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 Handheld Portable GPS Receivers
 Pedestrian Mobile
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551 Posts

Posted - 30 mars 2013 :  00:14:59  Show Profile  Reply with Quote
My wife, sons, and I were in Washington DC on Spring Break vacation this week. We flew in Sunday and had been taking the Metro and walking to the various attractions. Anyway, although I have been getting by with my Garminfone and Nexus 7 with Co-Pilot, my Garminfone battery doesn't last long enough. I had some additional batteries, but I am down to one right now.

What are others here doing for pedestrian navigation? Are you bringing two devices while on foot? I am considering keeping the Garminfone for navigation only and getting a Google Nexus 4 as my smartphone.

Or, maybe I will just bring along the Garmin Nuvi 500 for the next trip like this! I think the Nuvi 500 battery would last longer than the Garminfone battery.

The other thing that I am considering is a unit that will work for both automobile navigation AND pedestrian mobile. A quick review of choices from Garmin leads me to focus in on the Garmin Montana 650 and Garmin Montana 650t.

As a side note, I really haven't had much of a need or desire for a handheld unit in the past. The times I have used a Garmin eTrex in the past, they seemed somewhat outdated compared to the color touch screens of Garmin Nuvi devices.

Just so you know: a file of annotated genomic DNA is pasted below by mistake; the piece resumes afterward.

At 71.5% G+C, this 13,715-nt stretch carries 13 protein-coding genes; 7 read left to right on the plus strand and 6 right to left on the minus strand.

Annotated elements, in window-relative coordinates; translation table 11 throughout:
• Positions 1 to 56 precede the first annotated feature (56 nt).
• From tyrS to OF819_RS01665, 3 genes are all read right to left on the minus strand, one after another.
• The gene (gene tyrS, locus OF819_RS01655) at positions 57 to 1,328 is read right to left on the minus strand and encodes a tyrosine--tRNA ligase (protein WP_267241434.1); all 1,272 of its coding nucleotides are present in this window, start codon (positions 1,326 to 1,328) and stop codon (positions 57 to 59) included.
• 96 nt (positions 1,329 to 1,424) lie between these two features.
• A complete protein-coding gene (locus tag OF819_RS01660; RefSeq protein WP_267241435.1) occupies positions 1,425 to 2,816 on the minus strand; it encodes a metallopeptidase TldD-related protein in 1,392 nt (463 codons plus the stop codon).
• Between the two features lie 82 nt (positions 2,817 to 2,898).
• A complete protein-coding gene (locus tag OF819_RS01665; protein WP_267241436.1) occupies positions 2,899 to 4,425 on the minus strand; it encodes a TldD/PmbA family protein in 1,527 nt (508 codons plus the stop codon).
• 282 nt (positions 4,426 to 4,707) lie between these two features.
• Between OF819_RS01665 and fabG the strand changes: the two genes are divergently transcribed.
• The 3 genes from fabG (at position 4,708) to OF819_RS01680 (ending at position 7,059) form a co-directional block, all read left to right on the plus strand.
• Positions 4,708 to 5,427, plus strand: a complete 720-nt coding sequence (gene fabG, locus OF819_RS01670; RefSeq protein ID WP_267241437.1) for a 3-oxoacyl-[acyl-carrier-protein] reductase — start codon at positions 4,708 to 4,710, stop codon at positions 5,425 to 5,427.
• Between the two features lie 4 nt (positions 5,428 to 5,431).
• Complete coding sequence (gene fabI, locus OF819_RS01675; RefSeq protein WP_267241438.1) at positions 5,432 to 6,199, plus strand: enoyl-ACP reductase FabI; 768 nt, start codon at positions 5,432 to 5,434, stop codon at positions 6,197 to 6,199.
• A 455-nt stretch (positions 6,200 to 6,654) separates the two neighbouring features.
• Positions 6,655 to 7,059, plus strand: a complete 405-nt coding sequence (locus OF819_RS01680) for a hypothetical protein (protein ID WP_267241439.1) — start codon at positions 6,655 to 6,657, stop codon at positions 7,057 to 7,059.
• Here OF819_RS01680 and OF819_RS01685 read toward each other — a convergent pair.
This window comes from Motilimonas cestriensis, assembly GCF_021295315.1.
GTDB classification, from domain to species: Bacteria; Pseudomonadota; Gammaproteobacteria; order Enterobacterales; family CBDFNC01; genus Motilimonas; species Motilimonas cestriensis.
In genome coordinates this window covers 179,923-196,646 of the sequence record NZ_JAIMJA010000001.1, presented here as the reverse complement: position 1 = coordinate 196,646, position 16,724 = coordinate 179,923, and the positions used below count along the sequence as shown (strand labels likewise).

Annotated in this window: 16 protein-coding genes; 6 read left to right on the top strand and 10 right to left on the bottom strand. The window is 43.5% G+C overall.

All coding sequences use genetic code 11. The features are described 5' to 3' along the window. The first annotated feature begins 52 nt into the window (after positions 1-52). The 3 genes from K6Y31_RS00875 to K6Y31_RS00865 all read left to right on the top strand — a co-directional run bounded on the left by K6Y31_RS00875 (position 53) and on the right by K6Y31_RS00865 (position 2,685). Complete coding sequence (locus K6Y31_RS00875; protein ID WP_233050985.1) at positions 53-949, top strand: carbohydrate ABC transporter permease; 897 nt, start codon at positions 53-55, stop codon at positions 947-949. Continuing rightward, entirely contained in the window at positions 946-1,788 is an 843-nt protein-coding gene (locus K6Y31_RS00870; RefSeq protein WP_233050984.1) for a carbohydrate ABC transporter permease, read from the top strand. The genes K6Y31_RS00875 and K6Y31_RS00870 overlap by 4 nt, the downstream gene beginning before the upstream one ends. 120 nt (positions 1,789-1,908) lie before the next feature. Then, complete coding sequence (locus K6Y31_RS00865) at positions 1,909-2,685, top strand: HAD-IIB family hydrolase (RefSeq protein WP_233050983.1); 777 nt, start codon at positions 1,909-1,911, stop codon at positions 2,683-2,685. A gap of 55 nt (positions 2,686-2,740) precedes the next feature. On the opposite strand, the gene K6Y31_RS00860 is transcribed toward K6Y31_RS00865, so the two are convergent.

Also, the issue of cost is a concern to me. The low end Garmin Nuvis are dirt cheap compared to the Garmin Montana 650/650t prices that I am seeing.

Anyway, is the Montana 650/650t likely to be one of the better choices for me considering that I want a handheld that can also become an automobile navigator or should I also be looking at some other units?



1883 Posts

Posted - 30 mars 2013 :  13:54:09  Show Profile  Reply with Quote
Surely any smartphone battery will last longer than your Nuvi 500.... won't it? I have a Nuvi 205 which has al 3.5" screen like the 500. I remember testing it on a hike a number of years ago, just for fun. I got less than 4 hours run time, even with the screen turned down somewhat. I did better with a Nuvi 3790 since it has a "sleep" mode and it wakes up instantly, so I could put it to sleep in my pocket when not actually looking at it.

But my iPhone gets much longer battery life. Beyond that, I really prefer the phone for urban use in a big city like New York. Since it uses wifi, cell and gps combined, it doesn't have problems getting a fix where the sky view is obstructed.

But I'm a big fan of the Montana also - have had a Montana 600 for almost two years. I use it in the car and on foot. It has so many advanced features that no other Garmin has. I have never tried to run the battery down and normally only go a few hours at a time on short hikes, so I've always used the included rechargeable battery. But you can just bring some spare AA's if you need more capacity.

However, it's a big bulky thing that will make you look like a "tourist" in a city. I use an s-Biner attached to the lanyard post and clip it to my belt loop and that works fine, although I wish Garmin provided a belt clip or something more elegant. Personally, I would not like it so much for urban use due to the size. Although I did bring it to Central Park in NYC a couple weeks ago - it was a cold day and I had a heavy winter coat so I just put it in the pocket. Didn't end up using it though.

So I really think a smartphone is the way to go as a pedestrian in a city. But the Montana is great for everything else.